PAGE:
Related to this: do not hard-code functional forms.

If you want to compute the marginal product of capital, write a function for it. Otherwise, if you want to switch from Cobb-Douglas to CES, you have to rewrite all your programs.

Self-Test Code

Your code should test itself automatically and periodically.

Embed error catching code everywhere (use valideattributes).

Catching bugs early makes them easier to find.

A trick to prevent your code from getting slowed down by self-testing:

  • add a debugging switch as an input argument to each function (I call it dbg).
  • if dbg is 0: go for speed and turn off self-testing
  • if dbg > 10, run all self-test code

The process is then:

  1. Write code. Make sure it runs (correct syntax).
  2. Make sure it is correct (run all self-test code – slow)
  3. When you are confident that your code is good, set dbg = 0 and go for speed
  4. But every now and then, randomly switch dbg on so that self tests are run (little cost in terms of run time; a lot of gain in terms of confidence in your code).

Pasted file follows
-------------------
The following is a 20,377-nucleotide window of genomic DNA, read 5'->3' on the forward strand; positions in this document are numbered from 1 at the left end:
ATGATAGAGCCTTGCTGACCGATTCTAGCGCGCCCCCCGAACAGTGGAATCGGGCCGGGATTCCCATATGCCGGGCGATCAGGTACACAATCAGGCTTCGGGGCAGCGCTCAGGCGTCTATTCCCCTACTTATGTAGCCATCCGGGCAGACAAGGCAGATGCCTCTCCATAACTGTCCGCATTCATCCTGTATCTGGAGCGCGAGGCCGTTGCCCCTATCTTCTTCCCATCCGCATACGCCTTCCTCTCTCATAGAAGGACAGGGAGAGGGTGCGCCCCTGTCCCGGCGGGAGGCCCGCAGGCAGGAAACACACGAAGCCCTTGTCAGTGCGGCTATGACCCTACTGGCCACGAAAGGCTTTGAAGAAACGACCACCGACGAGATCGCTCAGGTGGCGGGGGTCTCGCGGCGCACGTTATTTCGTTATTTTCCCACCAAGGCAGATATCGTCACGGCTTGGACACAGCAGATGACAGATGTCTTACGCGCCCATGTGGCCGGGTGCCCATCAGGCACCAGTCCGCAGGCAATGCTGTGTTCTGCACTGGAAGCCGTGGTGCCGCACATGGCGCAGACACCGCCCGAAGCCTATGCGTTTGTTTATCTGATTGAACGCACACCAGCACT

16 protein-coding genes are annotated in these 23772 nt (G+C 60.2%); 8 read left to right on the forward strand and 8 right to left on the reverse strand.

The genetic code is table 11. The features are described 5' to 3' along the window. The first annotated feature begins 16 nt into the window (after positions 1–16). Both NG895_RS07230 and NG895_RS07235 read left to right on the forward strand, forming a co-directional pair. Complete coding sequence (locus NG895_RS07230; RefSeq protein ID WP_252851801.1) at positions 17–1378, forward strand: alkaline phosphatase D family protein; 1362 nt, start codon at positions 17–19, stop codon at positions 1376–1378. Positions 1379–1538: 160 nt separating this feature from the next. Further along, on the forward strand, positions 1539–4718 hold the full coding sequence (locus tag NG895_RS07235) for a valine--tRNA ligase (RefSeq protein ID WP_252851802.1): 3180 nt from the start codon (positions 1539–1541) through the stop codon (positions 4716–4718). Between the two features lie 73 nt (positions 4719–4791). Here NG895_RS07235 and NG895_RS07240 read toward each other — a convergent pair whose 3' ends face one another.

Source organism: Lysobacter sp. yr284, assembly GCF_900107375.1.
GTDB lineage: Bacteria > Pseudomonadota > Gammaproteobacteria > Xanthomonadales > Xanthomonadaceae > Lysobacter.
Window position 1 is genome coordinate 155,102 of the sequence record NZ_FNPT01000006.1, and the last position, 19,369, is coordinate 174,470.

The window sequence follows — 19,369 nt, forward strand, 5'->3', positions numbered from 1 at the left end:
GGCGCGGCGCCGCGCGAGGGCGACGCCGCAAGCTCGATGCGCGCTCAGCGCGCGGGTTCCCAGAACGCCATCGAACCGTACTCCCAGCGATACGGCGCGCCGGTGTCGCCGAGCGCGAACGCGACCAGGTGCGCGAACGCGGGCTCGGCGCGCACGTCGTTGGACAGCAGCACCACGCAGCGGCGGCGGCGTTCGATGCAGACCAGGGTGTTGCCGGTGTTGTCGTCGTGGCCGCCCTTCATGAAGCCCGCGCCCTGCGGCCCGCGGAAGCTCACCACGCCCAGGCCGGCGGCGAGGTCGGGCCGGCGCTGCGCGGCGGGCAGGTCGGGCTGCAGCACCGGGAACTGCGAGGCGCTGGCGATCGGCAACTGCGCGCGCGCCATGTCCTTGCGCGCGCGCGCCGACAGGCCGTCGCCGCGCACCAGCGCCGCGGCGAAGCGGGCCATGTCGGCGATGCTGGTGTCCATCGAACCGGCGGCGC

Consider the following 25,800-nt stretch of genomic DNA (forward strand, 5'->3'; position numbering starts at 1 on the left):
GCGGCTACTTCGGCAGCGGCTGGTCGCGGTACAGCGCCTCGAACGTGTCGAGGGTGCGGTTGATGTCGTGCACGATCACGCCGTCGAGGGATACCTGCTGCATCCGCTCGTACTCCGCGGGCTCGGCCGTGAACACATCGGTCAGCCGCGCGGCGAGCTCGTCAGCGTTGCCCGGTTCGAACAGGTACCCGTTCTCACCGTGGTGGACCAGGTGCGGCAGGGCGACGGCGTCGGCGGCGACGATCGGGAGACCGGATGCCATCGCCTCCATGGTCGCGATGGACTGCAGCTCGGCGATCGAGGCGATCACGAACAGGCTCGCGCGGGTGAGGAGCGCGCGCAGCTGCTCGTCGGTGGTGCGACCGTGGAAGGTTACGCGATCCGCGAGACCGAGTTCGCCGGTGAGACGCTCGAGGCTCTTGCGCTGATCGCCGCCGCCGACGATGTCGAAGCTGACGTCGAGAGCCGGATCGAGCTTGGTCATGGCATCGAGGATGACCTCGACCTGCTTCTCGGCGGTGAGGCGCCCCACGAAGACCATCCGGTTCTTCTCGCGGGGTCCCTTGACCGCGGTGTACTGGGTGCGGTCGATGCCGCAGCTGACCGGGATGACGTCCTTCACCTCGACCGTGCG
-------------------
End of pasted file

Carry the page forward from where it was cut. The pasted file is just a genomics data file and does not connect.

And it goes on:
Optimization

Optimization refers to program modifications that speed up execution.

Think before you optimize!

Most code runs so fast that optimization is simply a waste of time.

Also: Beware of your intuition about where the program spends most of its time.

Here is an example: Consider the function that solves a stochastic OLG model.

It turns out that it spends 80% of its time running the Matlab interpolation function interp1!

There is little point optimizing the rest of the code.

To find out what makes your program slow, run the Matlab profiler.

Some of Matlab’s built-in functions are extremely slow.

  • Two examples are interp1 and sub2ind.
  • It is easy to write replacements that run ten times faster.